Archaeologists working in northwestern Poland have unearthed the remains of man who was buried with a rock jammed into his jaw and a stake driven into his leg. They believe that the individual was considered to be a vampire and given a deviant burial by the local population.
The discovery was made in a cemetery outside a church in Kamien Pomorski, a town close to the German border. They believe the skeleton dates back to the 16th century – it was found facing east instead of west (the typical orientation of a burial) and with a wound in the leg. At first the lead archaeologist Slawomir Gorka thought the injury was caused by a gunshot, but later tests revealed it was a puncture wound caused by a wooden stake that was meant to prevent the corpse from getting up.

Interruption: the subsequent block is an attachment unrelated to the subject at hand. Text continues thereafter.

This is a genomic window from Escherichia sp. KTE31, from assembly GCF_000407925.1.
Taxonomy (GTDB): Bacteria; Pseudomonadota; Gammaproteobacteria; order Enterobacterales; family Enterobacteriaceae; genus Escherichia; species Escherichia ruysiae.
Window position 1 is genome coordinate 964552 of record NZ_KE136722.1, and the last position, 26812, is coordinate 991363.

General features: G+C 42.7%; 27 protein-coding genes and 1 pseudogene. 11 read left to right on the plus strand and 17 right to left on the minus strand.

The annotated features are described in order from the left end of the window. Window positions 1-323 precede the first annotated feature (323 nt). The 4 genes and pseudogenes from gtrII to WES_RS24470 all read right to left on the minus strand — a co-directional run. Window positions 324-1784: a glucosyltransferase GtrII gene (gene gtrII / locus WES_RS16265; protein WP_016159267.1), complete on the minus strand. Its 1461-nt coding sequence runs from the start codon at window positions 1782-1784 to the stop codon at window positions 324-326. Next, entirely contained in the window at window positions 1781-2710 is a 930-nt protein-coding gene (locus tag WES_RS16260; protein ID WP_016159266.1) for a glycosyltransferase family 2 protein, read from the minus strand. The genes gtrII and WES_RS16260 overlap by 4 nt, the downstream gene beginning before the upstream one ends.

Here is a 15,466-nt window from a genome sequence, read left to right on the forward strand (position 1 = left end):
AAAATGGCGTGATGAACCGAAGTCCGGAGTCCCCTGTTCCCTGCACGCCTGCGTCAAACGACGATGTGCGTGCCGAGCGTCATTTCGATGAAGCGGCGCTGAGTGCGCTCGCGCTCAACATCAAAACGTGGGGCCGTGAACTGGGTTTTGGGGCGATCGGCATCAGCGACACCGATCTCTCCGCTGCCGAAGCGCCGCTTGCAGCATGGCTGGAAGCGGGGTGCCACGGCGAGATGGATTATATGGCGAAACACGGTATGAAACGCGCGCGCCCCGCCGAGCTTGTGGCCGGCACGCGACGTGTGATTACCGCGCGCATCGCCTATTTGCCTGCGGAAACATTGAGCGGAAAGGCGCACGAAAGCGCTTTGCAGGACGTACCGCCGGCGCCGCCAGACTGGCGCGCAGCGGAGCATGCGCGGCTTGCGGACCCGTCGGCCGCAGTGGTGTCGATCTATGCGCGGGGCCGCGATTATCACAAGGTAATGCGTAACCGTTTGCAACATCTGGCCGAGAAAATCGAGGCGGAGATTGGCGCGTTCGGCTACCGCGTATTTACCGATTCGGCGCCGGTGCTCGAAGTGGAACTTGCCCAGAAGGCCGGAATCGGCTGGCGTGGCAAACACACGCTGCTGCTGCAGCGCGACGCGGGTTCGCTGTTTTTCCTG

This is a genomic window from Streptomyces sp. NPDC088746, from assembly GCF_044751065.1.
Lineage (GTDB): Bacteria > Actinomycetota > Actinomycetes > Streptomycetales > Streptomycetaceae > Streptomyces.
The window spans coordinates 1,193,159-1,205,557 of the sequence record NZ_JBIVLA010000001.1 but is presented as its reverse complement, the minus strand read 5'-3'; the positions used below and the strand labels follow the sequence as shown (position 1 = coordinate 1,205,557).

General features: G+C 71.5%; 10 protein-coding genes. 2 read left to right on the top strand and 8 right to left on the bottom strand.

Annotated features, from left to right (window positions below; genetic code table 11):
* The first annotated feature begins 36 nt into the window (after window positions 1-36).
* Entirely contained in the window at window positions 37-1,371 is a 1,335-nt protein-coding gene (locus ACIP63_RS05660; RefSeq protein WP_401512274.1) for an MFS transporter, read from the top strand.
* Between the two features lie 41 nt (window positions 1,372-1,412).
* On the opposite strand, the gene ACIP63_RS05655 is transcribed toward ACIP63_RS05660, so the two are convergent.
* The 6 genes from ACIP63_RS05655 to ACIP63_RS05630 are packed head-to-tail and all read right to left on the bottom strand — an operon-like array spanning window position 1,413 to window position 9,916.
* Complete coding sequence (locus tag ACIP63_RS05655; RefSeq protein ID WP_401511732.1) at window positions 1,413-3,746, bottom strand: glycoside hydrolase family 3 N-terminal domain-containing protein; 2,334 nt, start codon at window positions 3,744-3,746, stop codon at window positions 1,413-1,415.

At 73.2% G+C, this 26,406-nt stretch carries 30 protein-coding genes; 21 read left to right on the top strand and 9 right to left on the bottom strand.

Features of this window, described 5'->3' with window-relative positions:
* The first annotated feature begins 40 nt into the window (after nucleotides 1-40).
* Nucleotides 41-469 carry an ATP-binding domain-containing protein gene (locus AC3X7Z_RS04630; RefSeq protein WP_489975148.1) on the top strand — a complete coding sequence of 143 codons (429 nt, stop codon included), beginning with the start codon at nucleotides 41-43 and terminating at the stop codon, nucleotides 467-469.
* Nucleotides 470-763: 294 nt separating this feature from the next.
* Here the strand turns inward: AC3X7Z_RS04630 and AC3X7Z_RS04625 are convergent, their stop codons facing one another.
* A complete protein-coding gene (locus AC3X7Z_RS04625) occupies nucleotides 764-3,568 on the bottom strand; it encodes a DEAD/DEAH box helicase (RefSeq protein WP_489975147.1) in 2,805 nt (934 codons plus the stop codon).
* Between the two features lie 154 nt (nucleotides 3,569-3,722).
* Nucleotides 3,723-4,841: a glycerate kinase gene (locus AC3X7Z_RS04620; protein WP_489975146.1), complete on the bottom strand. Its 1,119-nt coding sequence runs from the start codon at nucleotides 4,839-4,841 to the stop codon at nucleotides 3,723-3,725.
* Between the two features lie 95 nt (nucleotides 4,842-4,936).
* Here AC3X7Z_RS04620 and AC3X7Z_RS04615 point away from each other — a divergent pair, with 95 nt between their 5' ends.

The archaeologists also found that a rock was placed into the man’s mouth so hard that it knocked out his top-front teeth. It was a common method to have stones placed in the mouth of a person suspected of being a vampire.
The fact that he was buried in a church cemetery initially puzzled the archaeologists, but Gorka told the Polish website kamienskie.info that “We have to realize that the cemetery existed from the thirteenth to the eighteenth century, but not in every buried. It was during a period when it was not in use that he was buried, somewhere along the side of the initial cemetery.”
You can see his complete interview in Polish:
There have been several reports of so-called ‘vampire burials’ from medieval and early modern Europe. Archaeologists have come across another similar deviant burial last year in Poland, as well as in Bulgaria and near the Italian city of Venice. See also: Medieval Irish had their own ways to stop the undead